3. Solution Should Overcome Local Infrastructure Challenges:- In some markets in Africa, IT and Network infrastructure challenges could exist and the African Technology buyer might want to use e.g. Open Source Database to keep the Total Cost of Ownership (TCO) of the technology lower. The technology vendor’s solution should be able to work in alignment with these needs. E.g. our company Panamax has a Mobile Finance solution called Mobifin which is deployed in 10 countries in Africa, and it very elegantly handles network downtime and network congestion scenarios. The solution has transaction message queues with a retry mechanism, and also sends timely responses to mobile user to let him/her know status of transaction and to prevent multiple transaction attempts by mobile user etc.
  4. Solution Should Be Flexible, Customizable, and Easily Localized: - In many markets in Africa, the regulatory environment is fluid, and so technology solutions should be flexible and customizable to help easily adapt to regulatory changes. Also, many African markets have different languages with their own scripts and also many of the end users cannot read and write, and the technology solutions should be able to address that. That is why our Panamax Telecom and Mobile Finance software solutions are customizable and flexible. Also, our solutions provide Dynamic IVR support to address the market segment which cannot read or write. At Panamax, we have coded our Mobile Finance solution using PHP language to support virtually all language scripts.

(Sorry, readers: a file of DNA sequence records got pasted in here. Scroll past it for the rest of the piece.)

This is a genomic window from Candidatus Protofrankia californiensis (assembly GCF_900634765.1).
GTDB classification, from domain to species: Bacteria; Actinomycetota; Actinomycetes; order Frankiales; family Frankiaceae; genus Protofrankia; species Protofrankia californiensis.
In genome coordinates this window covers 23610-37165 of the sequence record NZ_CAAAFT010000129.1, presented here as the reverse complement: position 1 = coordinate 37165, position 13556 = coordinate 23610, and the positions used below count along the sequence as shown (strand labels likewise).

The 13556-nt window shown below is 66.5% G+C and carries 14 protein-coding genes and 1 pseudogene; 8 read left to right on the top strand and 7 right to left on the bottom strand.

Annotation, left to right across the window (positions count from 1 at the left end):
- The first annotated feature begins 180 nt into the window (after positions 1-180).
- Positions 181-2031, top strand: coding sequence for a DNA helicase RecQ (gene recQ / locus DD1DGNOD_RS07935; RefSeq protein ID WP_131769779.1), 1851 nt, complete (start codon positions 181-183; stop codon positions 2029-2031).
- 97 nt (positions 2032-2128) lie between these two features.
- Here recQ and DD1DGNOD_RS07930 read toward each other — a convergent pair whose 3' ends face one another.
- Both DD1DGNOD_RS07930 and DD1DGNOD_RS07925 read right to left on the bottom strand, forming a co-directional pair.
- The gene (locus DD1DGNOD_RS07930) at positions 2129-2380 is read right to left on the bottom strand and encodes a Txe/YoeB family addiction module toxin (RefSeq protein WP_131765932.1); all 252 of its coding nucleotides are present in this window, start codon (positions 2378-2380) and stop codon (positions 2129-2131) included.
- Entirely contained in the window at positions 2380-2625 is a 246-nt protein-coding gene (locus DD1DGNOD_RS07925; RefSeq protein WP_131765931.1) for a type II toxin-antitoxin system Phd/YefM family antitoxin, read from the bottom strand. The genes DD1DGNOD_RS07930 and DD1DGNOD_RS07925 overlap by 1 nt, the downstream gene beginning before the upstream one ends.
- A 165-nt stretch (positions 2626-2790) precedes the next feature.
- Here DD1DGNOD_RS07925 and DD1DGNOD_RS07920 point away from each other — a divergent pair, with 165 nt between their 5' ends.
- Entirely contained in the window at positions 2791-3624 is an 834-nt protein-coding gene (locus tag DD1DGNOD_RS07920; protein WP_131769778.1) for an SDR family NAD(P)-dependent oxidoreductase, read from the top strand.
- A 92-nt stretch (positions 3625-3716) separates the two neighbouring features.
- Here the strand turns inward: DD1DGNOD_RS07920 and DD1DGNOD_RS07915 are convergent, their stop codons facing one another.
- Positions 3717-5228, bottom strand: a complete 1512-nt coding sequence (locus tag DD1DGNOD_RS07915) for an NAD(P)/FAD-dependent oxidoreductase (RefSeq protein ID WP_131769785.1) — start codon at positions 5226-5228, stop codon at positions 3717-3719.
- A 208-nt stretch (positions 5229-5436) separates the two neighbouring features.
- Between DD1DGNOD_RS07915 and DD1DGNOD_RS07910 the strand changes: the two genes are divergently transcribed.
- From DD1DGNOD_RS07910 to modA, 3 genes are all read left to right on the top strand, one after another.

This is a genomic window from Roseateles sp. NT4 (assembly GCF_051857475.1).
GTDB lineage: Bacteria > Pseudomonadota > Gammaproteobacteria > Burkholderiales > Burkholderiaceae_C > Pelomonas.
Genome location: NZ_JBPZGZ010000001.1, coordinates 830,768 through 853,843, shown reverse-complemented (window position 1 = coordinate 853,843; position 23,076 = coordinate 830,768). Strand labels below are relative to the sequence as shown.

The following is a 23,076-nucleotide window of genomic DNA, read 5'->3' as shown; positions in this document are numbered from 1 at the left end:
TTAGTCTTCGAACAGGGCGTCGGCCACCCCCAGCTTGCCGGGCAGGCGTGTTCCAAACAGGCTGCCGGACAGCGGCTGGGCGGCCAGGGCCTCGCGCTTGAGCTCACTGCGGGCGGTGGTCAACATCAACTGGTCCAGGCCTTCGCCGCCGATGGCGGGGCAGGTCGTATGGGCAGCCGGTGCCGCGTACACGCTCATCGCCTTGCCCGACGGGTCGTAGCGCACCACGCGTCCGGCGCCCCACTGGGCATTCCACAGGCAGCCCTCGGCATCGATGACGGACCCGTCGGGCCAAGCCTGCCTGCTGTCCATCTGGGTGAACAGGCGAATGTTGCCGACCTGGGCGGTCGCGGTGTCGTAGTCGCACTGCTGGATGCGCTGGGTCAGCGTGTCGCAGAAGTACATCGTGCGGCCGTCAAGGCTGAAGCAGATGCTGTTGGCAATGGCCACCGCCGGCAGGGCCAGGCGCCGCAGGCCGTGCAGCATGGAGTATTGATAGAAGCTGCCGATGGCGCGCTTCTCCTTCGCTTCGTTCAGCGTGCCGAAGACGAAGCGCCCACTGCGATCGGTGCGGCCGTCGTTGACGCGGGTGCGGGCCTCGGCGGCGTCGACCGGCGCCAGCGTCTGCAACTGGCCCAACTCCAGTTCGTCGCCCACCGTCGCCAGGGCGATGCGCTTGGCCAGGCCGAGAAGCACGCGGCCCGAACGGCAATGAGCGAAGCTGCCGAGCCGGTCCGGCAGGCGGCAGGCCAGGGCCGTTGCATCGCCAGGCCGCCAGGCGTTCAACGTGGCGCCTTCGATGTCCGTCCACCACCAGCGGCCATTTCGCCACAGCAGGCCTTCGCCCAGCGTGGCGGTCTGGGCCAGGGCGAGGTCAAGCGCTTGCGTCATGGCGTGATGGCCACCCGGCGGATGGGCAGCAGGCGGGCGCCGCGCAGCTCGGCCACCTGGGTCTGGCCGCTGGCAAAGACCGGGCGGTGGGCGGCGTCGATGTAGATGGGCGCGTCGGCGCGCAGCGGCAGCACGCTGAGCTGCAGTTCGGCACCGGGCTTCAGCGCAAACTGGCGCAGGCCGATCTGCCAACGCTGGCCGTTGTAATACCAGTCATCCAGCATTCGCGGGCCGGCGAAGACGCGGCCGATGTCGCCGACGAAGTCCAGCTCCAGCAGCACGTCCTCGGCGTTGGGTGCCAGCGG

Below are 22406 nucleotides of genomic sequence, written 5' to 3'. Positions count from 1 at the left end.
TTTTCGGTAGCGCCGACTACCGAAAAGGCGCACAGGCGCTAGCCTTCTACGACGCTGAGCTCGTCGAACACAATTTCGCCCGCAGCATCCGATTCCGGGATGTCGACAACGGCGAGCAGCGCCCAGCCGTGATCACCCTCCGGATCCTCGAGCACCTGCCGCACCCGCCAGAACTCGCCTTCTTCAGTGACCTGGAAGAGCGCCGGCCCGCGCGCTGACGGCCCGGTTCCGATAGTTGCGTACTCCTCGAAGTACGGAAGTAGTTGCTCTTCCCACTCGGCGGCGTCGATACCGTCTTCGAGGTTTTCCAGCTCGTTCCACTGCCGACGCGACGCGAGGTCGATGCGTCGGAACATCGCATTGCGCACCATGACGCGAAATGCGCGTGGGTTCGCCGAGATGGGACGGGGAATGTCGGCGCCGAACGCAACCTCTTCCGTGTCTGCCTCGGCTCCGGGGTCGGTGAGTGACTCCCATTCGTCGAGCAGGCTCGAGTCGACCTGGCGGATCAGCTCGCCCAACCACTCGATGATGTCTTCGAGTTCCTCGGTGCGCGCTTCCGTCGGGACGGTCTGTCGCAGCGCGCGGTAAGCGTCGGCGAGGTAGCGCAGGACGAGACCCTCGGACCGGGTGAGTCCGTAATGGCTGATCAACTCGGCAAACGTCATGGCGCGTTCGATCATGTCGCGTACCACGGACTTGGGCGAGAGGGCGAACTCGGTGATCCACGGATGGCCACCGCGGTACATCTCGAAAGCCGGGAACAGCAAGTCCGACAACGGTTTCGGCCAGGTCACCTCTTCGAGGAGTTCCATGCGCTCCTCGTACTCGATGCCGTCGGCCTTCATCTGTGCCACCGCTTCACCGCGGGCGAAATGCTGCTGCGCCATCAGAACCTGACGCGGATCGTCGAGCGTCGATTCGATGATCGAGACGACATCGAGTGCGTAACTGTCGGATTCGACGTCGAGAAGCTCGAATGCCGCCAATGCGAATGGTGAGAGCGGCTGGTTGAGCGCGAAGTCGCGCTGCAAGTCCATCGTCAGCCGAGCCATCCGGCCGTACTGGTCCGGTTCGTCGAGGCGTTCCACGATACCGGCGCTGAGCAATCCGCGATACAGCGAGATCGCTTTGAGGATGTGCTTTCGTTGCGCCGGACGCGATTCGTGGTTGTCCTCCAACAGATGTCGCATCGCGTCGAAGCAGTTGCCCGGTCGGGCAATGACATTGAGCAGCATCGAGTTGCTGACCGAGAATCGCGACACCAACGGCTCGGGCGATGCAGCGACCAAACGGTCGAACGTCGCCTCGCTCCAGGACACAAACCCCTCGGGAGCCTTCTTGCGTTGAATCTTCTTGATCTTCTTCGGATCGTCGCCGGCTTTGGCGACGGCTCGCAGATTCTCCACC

5. Solutions Should have viable commercial models: - While opportunity for business growth is huge in Africa, competition is also tough and like with most other emerging markets funds are also scarce. So African businesses need cost effective solutions provided using favourable and flexible commercial models. So technology providers should like our company Panamax does, provide aggressive pricing to customers in Africa along with the flexibility in commercial model of engagement e.g. We provide both the CAPEX/License Model and the OPEX + Revenue Share Model.

Vijay Krishnan Gopalakrishnan has a keen interest in writing about Telecom Technology and MFS
solutions. His wide experience of working with several clients in Africa has provided him the stimulus for penning down this blog post. He is currently working at Panamax Inc. as a Regional Head for Middle-East & Africa.